Dalton McGuinty testifies cancelling gas plants was his decision
The Progressive Conservatives want McGuinty to shed light on why the Liberals wasted taxpayers' money in such a manner, and why they covered up the costs.
cancelled gas plants
Mississauga gas plant
Oakville gas plant
TORONTO—Former Ontario premier Dalton McGuinty says it was his decision to close gas plants in Oakville and Mississauga, which he said were too close to schools and homes.
Testifying under oath at the legislature’s justice committee, McGuinty said the people in the two communities were right to oppose the gas plants and that the Liberal government was wrong.
He said the Liberals had introduced legislation to require industrial wind turbines be located at least 550 metres from homes, but had no such rules governing gas plants.
McGuinty admitted the $585-million cost of cancelling the two projects was more than anyone had expected.
Progressive Conservative energy critic Vic Fedeli opened the questioning by accusing McGuinty of planning a crime, but said the former premier’s henchmen committed the deeds and drove the getaway car.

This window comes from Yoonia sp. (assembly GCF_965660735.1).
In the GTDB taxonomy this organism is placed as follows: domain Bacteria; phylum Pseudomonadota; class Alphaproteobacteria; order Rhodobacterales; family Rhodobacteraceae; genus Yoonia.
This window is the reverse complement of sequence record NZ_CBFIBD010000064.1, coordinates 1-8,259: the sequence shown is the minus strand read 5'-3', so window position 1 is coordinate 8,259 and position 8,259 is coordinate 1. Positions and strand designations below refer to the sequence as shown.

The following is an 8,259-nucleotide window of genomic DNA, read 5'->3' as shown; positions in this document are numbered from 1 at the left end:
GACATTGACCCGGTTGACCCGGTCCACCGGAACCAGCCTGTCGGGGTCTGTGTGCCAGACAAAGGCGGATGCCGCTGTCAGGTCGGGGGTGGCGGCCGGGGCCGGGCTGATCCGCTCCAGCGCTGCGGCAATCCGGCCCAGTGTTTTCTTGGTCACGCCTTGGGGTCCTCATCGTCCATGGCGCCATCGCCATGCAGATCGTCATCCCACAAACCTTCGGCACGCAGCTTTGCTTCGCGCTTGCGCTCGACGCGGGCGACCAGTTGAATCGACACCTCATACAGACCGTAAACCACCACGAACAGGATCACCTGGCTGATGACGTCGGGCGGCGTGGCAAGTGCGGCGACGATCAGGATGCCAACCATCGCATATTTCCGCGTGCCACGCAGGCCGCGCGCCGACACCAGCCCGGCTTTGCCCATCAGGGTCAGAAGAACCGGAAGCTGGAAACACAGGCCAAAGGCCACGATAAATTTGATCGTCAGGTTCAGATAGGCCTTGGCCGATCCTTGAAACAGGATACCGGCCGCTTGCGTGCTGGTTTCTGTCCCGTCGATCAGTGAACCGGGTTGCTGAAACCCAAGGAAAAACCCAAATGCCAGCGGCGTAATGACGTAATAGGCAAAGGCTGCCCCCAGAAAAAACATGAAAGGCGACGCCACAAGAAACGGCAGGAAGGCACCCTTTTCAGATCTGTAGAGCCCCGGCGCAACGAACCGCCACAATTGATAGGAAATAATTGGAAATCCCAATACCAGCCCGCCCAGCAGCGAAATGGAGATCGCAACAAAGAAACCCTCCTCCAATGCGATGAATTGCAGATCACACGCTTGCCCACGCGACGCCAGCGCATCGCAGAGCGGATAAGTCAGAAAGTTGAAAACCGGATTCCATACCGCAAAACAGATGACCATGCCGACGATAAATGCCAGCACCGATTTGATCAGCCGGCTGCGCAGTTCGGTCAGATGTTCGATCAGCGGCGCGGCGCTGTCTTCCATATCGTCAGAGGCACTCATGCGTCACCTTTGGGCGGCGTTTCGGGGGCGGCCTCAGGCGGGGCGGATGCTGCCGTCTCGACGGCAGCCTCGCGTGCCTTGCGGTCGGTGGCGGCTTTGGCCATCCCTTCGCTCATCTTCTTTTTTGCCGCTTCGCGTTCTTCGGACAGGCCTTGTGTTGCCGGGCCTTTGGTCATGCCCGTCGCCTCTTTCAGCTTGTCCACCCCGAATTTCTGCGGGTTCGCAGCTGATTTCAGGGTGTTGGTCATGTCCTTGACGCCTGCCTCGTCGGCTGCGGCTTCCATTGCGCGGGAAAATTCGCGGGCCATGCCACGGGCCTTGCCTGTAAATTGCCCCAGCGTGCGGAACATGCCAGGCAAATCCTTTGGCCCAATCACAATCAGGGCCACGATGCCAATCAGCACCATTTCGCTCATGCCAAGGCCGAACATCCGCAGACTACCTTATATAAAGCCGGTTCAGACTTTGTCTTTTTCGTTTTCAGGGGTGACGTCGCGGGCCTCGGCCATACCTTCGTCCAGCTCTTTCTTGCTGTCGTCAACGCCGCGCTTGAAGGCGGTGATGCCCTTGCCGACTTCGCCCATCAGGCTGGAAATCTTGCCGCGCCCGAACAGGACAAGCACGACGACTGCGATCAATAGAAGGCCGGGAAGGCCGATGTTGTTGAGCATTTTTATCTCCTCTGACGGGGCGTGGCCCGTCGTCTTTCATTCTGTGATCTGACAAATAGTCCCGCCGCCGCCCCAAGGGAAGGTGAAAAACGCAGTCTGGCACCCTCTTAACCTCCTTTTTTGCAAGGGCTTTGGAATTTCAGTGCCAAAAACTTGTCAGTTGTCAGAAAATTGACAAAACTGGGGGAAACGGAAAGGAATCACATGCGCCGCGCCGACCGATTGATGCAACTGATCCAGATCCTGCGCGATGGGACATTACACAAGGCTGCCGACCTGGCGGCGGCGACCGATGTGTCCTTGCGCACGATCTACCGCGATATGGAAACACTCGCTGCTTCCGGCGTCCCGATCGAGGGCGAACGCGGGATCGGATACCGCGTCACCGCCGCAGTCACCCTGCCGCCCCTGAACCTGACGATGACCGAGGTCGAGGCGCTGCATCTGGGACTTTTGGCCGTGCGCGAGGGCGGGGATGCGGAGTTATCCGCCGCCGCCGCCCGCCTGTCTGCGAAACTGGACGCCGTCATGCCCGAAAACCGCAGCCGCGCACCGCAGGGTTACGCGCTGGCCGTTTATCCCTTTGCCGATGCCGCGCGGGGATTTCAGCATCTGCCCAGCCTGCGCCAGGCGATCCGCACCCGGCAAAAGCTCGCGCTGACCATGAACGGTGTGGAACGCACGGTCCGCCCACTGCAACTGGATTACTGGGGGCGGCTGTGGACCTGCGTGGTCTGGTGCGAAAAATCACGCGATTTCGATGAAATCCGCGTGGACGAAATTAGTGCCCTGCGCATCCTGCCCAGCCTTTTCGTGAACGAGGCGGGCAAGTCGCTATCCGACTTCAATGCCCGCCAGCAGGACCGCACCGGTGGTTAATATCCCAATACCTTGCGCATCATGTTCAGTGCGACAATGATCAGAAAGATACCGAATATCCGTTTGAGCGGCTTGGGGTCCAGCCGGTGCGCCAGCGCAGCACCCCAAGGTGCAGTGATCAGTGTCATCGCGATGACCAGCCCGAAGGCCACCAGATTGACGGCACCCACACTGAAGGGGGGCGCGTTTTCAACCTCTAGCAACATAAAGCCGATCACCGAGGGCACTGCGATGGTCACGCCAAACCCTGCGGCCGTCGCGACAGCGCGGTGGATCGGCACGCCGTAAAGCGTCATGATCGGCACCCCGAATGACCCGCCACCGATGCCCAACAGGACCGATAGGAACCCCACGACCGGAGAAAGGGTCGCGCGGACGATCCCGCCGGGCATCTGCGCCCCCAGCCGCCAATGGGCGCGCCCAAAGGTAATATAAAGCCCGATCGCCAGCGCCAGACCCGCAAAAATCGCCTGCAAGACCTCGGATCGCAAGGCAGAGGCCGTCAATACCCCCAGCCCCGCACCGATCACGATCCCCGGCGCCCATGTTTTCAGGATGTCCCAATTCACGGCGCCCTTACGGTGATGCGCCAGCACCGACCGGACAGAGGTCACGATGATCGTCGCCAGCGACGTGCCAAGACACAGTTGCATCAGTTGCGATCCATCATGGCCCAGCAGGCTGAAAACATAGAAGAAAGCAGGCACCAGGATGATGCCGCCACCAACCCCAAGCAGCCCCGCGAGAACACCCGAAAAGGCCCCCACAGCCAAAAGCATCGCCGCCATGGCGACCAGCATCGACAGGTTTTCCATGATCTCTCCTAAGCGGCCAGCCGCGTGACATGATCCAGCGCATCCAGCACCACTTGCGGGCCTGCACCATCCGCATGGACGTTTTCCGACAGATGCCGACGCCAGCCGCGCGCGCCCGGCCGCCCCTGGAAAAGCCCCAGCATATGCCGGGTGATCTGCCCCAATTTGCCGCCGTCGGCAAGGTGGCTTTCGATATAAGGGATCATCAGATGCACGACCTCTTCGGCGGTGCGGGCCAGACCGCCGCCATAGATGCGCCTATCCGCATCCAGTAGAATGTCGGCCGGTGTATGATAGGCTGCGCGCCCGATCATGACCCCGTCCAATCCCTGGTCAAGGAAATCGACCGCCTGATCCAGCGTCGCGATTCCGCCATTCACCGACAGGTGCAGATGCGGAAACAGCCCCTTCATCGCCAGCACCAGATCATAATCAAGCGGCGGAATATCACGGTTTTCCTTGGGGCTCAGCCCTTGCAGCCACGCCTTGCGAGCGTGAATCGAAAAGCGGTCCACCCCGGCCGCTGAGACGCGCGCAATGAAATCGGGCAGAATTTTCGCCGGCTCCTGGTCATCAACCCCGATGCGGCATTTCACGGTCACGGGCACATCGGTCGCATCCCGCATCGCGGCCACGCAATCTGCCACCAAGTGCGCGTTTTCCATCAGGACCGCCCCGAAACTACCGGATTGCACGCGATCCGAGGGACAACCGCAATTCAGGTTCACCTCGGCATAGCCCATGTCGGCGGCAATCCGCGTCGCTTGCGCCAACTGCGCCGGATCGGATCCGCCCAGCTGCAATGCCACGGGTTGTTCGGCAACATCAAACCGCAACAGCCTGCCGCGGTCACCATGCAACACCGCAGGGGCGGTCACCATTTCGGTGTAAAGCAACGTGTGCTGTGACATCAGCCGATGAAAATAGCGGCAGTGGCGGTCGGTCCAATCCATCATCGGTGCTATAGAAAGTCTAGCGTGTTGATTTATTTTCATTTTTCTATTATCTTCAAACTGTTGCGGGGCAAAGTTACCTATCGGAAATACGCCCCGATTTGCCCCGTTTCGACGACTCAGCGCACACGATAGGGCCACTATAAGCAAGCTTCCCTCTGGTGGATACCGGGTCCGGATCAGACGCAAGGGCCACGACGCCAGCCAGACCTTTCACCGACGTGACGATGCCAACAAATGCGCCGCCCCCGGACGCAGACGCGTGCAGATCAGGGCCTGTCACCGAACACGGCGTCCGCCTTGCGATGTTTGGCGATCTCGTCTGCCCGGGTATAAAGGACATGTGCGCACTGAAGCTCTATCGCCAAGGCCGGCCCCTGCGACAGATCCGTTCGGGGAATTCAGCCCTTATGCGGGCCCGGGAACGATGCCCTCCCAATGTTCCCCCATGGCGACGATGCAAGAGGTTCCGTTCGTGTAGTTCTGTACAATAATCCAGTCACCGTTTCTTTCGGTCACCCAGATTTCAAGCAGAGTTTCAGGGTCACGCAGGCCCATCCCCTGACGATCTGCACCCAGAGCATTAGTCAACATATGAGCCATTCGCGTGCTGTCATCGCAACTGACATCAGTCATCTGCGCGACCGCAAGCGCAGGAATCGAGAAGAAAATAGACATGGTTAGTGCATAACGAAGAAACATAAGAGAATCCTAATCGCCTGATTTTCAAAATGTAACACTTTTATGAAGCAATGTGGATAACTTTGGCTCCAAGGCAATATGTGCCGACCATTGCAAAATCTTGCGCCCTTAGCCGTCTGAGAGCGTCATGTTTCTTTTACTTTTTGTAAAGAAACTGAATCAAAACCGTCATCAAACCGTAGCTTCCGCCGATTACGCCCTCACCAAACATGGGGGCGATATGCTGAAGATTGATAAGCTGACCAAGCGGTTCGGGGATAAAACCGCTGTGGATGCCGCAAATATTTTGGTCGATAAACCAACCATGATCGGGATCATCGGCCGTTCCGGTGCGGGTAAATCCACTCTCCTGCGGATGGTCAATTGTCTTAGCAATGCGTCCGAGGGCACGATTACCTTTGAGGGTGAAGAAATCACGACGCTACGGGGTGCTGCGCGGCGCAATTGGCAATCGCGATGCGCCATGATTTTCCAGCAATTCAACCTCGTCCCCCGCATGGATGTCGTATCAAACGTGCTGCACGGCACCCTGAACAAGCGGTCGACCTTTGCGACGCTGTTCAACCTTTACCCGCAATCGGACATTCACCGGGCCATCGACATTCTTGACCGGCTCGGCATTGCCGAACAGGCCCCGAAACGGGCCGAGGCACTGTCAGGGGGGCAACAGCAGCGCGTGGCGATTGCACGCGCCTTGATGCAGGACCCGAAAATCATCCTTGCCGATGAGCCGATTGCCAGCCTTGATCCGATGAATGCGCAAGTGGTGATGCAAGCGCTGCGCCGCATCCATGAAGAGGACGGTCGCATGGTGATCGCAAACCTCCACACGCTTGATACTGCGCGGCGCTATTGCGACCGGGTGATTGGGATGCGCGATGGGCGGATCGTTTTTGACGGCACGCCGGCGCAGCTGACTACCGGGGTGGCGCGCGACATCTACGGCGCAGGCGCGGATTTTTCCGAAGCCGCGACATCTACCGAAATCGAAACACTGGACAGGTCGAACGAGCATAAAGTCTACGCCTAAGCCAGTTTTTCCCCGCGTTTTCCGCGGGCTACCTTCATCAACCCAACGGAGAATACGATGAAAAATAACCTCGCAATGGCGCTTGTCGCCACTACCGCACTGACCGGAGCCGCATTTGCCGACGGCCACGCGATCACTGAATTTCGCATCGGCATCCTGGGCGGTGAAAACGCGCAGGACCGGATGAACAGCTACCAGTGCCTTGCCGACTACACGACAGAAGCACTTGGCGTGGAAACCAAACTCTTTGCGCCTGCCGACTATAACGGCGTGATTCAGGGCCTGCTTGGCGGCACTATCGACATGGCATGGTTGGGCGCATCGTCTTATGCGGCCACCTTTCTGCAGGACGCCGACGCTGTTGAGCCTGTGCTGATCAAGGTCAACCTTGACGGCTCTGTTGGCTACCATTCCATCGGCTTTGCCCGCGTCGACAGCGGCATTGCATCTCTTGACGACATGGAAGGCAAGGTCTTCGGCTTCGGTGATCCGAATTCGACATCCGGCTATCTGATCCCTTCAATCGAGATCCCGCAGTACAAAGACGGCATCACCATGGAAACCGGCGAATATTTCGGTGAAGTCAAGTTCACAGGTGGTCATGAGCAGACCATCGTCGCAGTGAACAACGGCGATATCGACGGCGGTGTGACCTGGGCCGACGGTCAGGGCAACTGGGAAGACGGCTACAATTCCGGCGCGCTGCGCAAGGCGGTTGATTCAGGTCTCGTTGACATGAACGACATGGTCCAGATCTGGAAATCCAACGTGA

McGuinty had blamed the heated debate over the gas plant cancellations last fall when he suddenly prorogued legislature and announced his resignation as premier.
Since then, the auditor general reported the cost of cancelling the Mississauga gas plant during the 2011 election campaign was at least $275 million, $85 million more than McGuinty or the Liberals were admitting.
The justice committee also heard that the cost of cancelling the Oakville gas plant in 2010 was at least $310 million, not the $40 million the Liberals were claiming.
The Progressive Conservatives want McGuinty to shed light on why the Liberals used taxpayers’ money to save Liberal seats, and why they chose to cover up the costs.
The New Democrats say they want McGuinty to be open about when the Liberals knew their estimated costs for scrapping the energy projects were out of whack, and why they kept that secret.
Both opposition parties say Premier Kathleen Wynne wasn’t as forthcoming as she could have been when she testified about the gas plants last week.
The Conservatives moved a non-confidence motion in the minority Liberal government over the gas plants scandal, but it is unlikely to ever be called for a vote in the legislature.